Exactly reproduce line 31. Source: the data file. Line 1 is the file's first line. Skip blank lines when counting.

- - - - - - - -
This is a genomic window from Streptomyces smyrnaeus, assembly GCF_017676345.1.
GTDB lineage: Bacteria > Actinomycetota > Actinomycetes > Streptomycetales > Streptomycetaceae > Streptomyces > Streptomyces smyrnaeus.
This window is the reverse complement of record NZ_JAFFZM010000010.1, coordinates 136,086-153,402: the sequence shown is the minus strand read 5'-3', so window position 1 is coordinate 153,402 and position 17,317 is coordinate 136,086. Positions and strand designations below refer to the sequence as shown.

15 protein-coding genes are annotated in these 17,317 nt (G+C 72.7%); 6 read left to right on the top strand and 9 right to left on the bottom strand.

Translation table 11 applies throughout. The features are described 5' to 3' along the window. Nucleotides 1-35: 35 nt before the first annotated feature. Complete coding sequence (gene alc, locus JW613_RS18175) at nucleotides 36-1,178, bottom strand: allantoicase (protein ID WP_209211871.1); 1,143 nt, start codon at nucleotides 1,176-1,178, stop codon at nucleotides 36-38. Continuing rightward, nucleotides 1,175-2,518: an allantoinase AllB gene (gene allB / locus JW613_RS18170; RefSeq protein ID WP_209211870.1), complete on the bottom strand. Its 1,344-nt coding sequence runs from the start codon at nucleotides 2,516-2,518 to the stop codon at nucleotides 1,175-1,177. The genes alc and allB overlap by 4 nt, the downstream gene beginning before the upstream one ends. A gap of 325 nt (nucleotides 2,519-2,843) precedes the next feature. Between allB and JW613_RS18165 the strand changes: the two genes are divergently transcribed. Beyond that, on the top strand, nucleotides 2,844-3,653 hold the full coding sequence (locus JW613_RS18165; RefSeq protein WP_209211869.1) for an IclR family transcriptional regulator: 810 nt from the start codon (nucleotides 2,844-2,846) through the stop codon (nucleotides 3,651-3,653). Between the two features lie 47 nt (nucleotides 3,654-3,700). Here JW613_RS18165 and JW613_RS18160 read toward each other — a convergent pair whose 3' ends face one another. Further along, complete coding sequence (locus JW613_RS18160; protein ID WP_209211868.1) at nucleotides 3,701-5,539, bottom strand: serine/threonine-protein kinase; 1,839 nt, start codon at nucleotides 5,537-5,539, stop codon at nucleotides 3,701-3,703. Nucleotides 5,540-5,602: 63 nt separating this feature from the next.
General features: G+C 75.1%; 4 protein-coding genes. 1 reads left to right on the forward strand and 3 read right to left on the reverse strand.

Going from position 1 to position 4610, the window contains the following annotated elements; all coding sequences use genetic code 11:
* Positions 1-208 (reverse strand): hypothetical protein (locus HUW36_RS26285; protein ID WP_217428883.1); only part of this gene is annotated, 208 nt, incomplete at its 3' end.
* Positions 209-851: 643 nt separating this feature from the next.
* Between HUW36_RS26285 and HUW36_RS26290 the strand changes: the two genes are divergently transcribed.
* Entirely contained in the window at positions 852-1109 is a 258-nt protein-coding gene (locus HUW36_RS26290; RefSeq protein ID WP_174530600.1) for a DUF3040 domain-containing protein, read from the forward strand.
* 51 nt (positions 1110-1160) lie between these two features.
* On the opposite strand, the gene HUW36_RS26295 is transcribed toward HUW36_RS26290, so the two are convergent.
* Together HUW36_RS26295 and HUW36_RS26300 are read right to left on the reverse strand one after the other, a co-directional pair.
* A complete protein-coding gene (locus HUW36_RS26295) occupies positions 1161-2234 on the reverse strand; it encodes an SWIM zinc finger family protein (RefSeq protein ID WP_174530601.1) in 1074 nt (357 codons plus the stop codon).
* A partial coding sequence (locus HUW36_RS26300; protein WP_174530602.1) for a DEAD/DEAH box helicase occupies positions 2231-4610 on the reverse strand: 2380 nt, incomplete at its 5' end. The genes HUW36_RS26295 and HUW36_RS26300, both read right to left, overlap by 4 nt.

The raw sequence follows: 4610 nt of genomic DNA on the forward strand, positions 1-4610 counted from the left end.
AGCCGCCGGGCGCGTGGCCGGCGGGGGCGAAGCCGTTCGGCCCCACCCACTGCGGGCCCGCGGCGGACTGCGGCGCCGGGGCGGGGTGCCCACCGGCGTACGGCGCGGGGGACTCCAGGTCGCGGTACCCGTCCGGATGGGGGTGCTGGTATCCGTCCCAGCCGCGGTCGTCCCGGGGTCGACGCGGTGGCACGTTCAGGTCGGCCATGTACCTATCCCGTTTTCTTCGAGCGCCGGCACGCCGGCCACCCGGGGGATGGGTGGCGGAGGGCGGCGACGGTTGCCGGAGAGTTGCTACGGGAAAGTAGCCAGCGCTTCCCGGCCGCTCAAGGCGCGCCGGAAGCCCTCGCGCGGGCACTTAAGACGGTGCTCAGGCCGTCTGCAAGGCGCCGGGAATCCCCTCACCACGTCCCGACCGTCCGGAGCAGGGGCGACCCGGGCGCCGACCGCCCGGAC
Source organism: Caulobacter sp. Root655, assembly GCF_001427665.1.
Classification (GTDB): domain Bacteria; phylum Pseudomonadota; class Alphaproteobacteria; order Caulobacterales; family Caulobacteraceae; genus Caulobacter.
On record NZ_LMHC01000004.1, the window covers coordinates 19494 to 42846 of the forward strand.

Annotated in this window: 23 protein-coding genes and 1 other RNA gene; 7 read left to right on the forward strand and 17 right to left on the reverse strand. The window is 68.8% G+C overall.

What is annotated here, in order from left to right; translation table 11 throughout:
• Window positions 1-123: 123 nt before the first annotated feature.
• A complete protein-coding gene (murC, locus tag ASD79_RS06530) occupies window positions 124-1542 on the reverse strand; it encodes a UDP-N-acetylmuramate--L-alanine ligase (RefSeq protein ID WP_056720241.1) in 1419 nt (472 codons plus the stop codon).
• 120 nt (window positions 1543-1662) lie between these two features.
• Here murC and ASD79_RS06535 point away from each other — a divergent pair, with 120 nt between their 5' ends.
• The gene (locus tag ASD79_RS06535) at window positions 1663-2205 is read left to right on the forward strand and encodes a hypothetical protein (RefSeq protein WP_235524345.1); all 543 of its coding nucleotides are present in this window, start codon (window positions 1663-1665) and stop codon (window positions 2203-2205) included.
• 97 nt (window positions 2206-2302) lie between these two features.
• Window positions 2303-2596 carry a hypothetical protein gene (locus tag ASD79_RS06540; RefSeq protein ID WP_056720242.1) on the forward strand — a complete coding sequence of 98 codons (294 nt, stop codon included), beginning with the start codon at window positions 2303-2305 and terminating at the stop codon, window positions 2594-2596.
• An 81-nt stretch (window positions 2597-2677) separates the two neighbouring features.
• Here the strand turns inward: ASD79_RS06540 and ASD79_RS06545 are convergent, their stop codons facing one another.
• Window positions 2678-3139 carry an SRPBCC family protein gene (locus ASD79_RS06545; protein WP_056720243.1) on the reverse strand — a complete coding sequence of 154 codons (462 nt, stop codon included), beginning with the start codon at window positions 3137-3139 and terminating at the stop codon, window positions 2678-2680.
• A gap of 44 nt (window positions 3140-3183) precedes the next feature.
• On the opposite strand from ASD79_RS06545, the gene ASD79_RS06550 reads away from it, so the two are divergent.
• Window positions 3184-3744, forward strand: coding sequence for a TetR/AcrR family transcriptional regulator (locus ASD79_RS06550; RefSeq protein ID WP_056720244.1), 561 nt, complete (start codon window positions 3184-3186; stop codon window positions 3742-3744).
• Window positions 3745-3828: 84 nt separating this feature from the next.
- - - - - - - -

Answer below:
• An 81-nt stretch (window positions 2597-2677) separates the two neighbouring features.